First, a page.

Haim Saban
Shani Barel

SUN VALLEYHaim Saban sat down to chat with News Corp.’s Chase Carey and kicked off his shoes. It was the end of the second day of Allen & Co.’s conference at the Sun Valley Lodge, and Saban (pictured), stretched out in an upholstered chair in front of the Duchin bar, clearly wanted to relax.

Surrounded by fellow moguls, the two men talked for more than 10 minutes, saying “hi” to bigwigs like Comcast’s Brian Roberts and joking with sports magnate Robert Kraft. Disney’s Bob Iger and Activision’s Bobby Kotick wandered through separately after spending close to 20 minutes talking by the resort’s bicycle shop.

But the schmoozing seemed decidedly more pleasure than business, and several conference attendees agreed that Wednesday night was too early for any real dealmaking to be under way. Iger brushed off the idea of a Disney/Activision pair-up, pointing out that he and Kotick had been friends for years.

The lack of serious business is not surprising. Allen & Co.’s guest list is widely seen as a barometer of power amongst media and technology’s elite. The irony, however, is that these top newsmakers tend to spend their days trying to avoid the headlines, as their host frowns upon public statements. There have been exceptions, of course: Disney’s purchase of ABC/Capital Cities reportedly had its roots here, and Google’s Eric Schmidt plans to hold a press conference Thursday afternoon.

Reporters, however, have restricted access to the grounds and are banned from the lodge’s bar after 5 p.m. For the most part, Allen & Co. just wants its moguls to enjoy the scenery and network.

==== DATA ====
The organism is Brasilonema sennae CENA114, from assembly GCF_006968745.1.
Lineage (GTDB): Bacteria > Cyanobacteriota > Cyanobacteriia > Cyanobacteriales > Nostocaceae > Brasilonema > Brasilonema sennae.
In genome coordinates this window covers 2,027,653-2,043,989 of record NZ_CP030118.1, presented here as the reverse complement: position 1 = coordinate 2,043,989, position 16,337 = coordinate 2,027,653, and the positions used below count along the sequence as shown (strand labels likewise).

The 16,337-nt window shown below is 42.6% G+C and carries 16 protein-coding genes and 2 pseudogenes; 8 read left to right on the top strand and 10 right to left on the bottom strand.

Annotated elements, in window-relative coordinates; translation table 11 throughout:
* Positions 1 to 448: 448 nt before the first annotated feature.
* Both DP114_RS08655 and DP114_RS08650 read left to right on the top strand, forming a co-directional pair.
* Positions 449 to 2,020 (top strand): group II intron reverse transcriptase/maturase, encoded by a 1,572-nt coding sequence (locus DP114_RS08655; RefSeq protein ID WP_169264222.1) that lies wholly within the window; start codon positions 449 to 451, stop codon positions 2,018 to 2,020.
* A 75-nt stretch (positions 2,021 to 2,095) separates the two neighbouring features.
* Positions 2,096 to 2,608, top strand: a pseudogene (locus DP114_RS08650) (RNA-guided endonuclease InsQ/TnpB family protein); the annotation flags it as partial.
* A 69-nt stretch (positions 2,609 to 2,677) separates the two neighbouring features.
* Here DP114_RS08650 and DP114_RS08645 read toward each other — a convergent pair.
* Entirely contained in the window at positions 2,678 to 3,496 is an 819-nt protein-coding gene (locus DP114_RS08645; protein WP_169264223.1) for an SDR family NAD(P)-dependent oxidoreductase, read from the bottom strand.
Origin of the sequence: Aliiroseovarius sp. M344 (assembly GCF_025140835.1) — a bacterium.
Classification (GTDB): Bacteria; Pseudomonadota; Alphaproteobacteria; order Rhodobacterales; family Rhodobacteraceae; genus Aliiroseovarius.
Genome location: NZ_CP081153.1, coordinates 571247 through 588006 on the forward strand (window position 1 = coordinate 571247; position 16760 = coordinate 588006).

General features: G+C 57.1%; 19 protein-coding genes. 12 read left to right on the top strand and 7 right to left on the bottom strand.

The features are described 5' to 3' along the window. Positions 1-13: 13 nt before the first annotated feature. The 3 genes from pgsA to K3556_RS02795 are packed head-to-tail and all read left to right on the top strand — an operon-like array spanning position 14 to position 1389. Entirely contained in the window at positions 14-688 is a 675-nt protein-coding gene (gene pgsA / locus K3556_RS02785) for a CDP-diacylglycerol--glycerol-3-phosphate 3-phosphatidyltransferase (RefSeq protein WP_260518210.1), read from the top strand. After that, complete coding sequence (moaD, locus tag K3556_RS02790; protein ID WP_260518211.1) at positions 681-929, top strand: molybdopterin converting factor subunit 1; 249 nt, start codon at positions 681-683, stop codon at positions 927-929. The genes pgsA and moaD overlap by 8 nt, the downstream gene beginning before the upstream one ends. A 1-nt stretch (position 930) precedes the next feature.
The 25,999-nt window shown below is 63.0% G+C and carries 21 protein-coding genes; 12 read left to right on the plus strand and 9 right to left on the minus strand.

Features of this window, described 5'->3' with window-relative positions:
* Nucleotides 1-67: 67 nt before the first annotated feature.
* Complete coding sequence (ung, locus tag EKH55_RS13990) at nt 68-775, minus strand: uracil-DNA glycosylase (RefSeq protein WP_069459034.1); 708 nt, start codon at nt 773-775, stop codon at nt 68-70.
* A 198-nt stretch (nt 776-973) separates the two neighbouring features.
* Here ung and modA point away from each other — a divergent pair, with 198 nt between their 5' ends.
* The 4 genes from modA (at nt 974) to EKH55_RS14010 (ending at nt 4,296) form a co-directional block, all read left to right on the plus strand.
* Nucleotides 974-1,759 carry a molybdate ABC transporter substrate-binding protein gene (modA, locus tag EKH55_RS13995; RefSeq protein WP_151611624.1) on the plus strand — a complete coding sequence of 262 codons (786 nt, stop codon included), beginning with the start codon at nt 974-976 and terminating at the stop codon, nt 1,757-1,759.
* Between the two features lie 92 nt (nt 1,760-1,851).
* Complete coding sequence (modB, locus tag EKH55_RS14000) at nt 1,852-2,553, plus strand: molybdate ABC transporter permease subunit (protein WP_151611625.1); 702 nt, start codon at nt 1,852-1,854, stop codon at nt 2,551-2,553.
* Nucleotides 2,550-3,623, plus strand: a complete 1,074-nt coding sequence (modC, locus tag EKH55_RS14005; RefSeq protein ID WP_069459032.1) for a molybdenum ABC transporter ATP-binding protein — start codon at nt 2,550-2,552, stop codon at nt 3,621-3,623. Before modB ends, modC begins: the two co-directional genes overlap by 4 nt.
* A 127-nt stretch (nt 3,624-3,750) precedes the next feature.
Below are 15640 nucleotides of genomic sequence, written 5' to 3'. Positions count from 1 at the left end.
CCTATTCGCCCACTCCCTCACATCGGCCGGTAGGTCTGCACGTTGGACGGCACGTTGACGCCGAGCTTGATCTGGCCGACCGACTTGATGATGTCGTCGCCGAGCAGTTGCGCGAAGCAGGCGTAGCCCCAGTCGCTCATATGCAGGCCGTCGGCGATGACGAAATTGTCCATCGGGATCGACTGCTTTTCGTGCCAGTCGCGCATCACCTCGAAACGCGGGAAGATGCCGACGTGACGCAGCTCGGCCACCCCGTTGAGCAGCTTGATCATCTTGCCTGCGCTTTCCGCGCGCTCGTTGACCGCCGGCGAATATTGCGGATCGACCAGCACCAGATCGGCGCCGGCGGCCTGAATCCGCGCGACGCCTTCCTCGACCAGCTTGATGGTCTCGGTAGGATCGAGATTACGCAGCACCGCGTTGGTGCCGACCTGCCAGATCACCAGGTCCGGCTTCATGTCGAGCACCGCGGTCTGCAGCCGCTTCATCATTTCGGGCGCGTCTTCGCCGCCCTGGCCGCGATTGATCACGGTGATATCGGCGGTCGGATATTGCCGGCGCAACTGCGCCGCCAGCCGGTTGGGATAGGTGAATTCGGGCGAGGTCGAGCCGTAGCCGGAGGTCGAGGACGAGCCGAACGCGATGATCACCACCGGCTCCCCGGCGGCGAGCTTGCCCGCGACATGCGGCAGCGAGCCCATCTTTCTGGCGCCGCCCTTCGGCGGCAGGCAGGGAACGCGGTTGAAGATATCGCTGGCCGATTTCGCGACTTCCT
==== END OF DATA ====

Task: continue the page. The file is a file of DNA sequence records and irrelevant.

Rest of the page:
“I’m just sitting down with a lot of folks and asking them how their business is and all that good stuff,” Sony Corp. chief Kazuo Hirai said as he walked leisurely into the Sun Valley Lodge on Thursday. “Just a lot of general talk.”

Things may get a little more heated up Saturday morning after the scheduled New Breed discussion. One of the many panels closed to the press, New Breed centers around identifying emerging companies. The talks centered around an infant YouTube in 2006, when its co-founder and then-CEO Chad Hurley was the belle of the ball. Less than three months later, Google purchased his streaming site for $1.65 billion.

Many of the execs roaming about in shorts and T-shirts have been working on high-profile deals outside of the confab, and speculation abounds about whether any of those discussions will be furthered here in Idaho. Peter Chernin can’t go anywhere without questions about his bid for Hulu, while DirecTV’s Michael White has been avoiding the press entirely.

Hirai has spent months denying that Sony Pictures was up for sale, but that hasn’t stopped potential suitors from approaching. Even so, Hirai said he hasn’t been dealing with that kind of interest at Allen & Co. this year.

“That discussion comes up everywhere,” Hirai said. “It doesn’t have to be in Sun Valley.”

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